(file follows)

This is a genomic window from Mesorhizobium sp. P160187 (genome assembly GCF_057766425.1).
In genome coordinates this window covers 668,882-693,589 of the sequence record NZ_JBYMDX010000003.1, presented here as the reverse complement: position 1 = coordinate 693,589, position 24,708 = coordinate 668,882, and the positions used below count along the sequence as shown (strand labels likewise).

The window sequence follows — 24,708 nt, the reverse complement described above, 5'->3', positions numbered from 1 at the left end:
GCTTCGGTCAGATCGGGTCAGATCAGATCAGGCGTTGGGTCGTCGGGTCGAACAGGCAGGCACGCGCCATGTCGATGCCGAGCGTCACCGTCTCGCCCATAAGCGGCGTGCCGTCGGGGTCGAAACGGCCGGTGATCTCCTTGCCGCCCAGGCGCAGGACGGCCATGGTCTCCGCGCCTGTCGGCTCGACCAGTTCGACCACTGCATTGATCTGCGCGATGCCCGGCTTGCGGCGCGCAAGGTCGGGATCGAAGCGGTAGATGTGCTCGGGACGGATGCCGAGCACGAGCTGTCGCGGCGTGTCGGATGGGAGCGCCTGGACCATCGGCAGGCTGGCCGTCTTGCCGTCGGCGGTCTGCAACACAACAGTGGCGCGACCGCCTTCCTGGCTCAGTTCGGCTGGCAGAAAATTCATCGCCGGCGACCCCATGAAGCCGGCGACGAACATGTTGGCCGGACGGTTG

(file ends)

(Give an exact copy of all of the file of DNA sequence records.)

This is a genomic window from Mesorhizobium sp. P160187 (genome assembly GCF_057766425.1).
In genome coordinates this window covers 668,882-693,589 of the sequence record NZ_JBYMDX010000003.1, presented here as the reverse complement: position 1 = coordinate 693,589, position 24,708 = coordinate 668,882, and the positions used below count along the sequence as shown (strand labels likewise).

The window sequence follows — 24,708 nt, the reverse complement described above, 5'->3', positions numbered from 1 at the left end:
GCTTCGGTCAGATCGGGTCAGATCAGATCAGGCGTTGGGTCGTCGGGTCGAACAGGCAGGCACGCGCCATGTCGATGCCGAGCGTCACCGTCTCGCCCATAAGCGGCGTGCCGTCGGGGTCGAAACGGCCGGTGATCTCCTTGCCGCCCAGGCGCAGGACGGCCATGGTCTCCGCGCCTGTCGGCTCGACCAGTTCGACCACTGCATTGATCTGCGCGATGCCCGGCTTGCGGCGCGCAAGGTCGGGATCGAAGCGGTAGATGTGCTCGGGACGGATGCCGAGCACGAGCTGTCGCGGCGTGTCGGATGGGAGCGCCTGGACCATCGGCAGGCTGGCCGTCTTGCCGTCGGCGGTCTGCAACACAACAGTGGCGCGACCGCCTTCCTGGCTCAGTTCGGCTGGCAGAAAATTCATCGCCGGCGACCCCATGAAGCCGGCGACGAACATGTTGGCCGGACGGTTG